Tag Archives: india

A postcard from… Chennai

Here in the LDV office, we’ve received another postcard from Baroness Ros Scott. Typically, she’s arrived long before the postcard did…

The failure of the Lokpal Bill in Parliament is a good example of just how difficult Parliamentary business can be in India. The Lok Sabha is directly elected on a constituency basis, but with regional loyalties such a strong determinant of voting, thirty-four political parties are represented, as well as nine independents.

If you think that two party coalition is tough, consider for a moment the job of Indian Prime Minister Manmohan Singh, whose ruling Congress Party governs as part …

Posted in Europe / International and News | Also tagged and | 1 Comment

A postcard from… Mumbai

Baroness Ros Scott has been away visiting family for the past fortnight, and has let us have some thoughts on what she has found there…

As a politician, starting the day with newspapers and coffee is a habit that is hard to break. Indian newspapers are a joy, with their old fashioned use of English – “the altercation ended in fisticuffs”, “the ruffians were apprehended” and a diet of celebrity gossip and above all, politics. All Indian media give detailed blow-by-blow accounts of the machinations of politicians in the national and state governments and, although there’s a lot going on, …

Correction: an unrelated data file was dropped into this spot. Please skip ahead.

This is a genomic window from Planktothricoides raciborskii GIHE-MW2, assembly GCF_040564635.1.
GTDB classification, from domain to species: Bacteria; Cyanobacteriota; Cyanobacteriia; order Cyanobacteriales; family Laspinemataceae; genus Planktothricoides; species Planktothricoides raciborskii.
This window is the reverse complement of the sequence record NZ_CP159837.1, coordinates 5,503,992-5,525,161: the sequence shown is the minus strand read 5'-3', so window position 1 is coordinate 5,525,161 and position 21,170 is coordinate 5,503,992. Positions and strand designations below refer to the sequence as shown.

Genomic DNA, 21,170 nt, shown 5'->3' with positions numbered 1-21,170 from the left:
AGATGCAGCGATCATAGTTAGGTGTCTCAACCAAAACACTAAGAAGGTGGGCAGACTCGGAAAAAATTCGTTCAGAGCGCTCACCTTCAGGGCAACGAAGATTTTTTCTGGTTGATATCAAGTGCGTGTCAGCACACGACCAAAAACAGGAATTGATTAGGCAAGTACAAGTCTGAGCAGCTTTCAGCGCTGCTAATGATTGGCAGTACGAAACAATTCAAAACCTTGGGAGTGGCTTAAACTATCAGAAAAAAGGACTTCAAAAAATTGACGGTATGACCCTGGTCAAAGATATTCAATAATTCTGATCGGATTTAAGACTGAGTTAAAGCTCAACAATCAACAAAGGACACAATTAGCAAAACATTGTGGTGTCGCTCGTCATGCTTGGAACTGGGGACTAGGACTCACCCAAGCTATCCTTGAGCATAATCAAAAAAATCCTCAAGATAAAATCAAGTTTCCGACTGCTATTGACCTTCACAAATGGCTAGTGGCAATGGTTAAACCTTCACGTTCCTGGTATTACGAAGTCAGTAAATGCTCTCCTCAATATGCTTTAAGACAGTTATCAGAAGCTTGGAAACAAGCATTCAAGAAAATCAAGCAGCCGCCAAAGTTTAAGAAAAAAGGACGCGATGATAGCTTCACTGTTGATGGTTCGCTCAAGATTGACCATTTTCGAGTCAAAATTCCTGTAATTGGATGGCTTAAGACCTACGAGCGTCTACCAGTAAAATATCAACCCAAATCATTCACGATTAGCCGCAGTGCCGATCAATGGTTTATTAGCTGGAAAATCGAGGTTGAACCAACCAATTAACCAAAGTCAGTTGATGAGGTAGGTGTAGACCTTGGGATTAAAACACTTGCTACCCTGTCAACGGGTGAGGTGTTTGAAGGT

Posted in Europe / International | Also tagged | 1 Comment

Opinion: the sordid world of electronic voting

When I was picked to stand as a candidate in the local elections, one of the most sobering realisations was the law and procedures in place to ensure the integrity of the ballot. The rules and regulations, safeguards and cross checks are strict and rightly so. A question remains on how compatible this safety is with electronic voting. The camps are very divided on this, but what is agreed is the principles of openness, accountability and challenge of the process we use to elect our representatives.

A few months ago, news came out that serious security problems had been found

Posted in Op-eds | Also tagged | 16 Comments

The Independent View: Arms deals with India – why Lib Dems should say no